questionshow do you cut corners for healthier cooking?


I also use ground chicken as well as ground turkey. Usually on Sundays, I make a mix of red and green peppers along with some onions in my Woot! cast iron. I make enough so I can put some in the fridge and then add it to dishes throughout the week. It really brightens up left over chicken and salads. I also top a lot of things with salsa. pretty healthy for you and goes with most things.


Use fresh vegetables and fruits. Steam, don't fry (steamer bags are da bomb). Prepare healthy meats on the grill and then cut them up into single serving 4-5oz portions and freeze them. Eliminate butter, as much as possible eliminate grains. I make sandwiches using romaine lettuce in place of bread, for example. On salads, no salad dressing. I use white wine vinegar and a teaspoon of reduced fat blue cheese crumbles for savory salads, or balsamic vinegar and a teaspoon of feta for fruity salads. If you like sweet dressings, mix nonfat greek yogurt with fat free half and half, lemon juice and your choice of sweetener to make a nice dressing. It also makes a great dip for fruit, or the base for a fruity chicken salad.


You can usually cut the salt in half or sometimes more on recipes and not notice a difference. (Disclaimer, do not do this in baked goods)


@tippypaws: I use sour salt (citric acid) in place of salt for most things. I also use a gourmet salt with a much nicer flavor instead of traditional salt. There are a lot of choices, but this is the one I have been using:


@tippypaws: I tend to omit salt completely wherever possible and just spice things a bit, as appropriate.

Also, on a more general note, I use chicken breast in place of other parts.


You can replace butter in recipes with a mix of olive and coconut oils, and they will give you virtually the same texture and flavor.

Replace sports drinks/sodas with coconut water. It's lower in sugar and higher in minerals/electrolytes. If you don't like the flavor of plain, just mix in a bit of fruit juice or lemon/lime juice.

Use whole grains and whole grain breads instead of white breads. Add a teaspoon or two of ground flax seeds to breads/pancakes/muffins for an omega-3 boost with no noticeable change in texture or flavor.


Eating healthier is a relative term. If you are looking to cut out bad fats, refined (white) sugar and grains, it is easy. Just stop buying the bad stuff. Using chicken or turkey breast meat and fish is a good start. Make sure that you add a lot of fresh vegetables to replace the starches and breads you plan to cut out. Use whole grains if you plan to keep using that part of the diet. Use no salt. Use plenty of herbs and pepper to season whatever you cook. Olive oil is good to cook with, get a sprayer to lubricate the pan, no need to use too much. Eliminate all carbonated beverages, learn to like water and teas. Oh, yes - don't buy any prepared foods. You have no idea how much salt and other bad for you ingredients they put in those.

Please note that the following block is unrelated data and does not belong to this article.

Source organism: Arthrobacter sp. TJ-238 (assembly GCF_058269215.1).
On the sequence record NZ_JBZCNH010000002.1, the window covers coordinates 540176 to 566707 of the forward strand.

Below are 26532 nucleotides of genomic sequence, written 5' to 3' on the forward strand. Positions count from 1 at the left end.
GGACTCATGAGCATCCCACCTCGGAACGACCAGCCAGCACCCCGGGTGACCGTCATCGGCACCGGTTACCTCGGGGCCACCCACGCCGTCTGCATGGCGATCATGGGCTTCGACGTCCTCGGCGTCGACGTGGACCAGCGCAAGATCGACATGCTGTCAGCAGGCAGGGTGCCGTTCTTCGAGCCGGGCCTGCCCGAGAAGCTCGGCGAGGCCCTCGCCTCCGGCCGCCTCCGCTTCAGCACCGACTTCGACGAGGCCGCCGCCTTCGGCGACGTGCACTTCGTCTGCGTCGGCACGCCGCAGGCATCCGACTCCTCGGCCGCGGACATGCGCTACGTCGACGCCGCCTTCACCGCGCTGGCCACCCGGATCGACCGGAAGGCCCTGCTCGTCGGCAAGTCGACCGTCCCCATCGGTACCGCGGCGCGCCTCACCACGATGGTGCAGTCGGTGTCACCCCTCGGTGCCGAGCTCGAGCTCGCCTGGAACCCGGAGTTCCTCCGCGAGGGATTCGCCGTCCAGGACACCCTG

I use a lot of salsa and spices(not salt). Freshly ground pepper will liven up many dishes.


I replace oil in baked goods (banana bread, zucchini bread, etc.) with applesauce. Instead of using bread crumbs in recipes (meatloaf, etc.), I use wheat germ. We purchase plain Greek yogurt and then add a small amount of a low sugar jam to it when someone wants a change of pace (some of us eat it with just fresh fruit added).

My mom is very sensitive to salt, so she never used it for cooking or baking when I was growing up, so I never add salt to anything I prepare. I know that everything you read says that you must add it to baked goods, but I never have and my baked goods are always well received. This was the biggest obstacle that my daughter had to overcome when she went to culinary school since the chefs always wanted everything salted. She learned to salt for the chefs, but still tends to leave salt out of food she prepares for us and friends.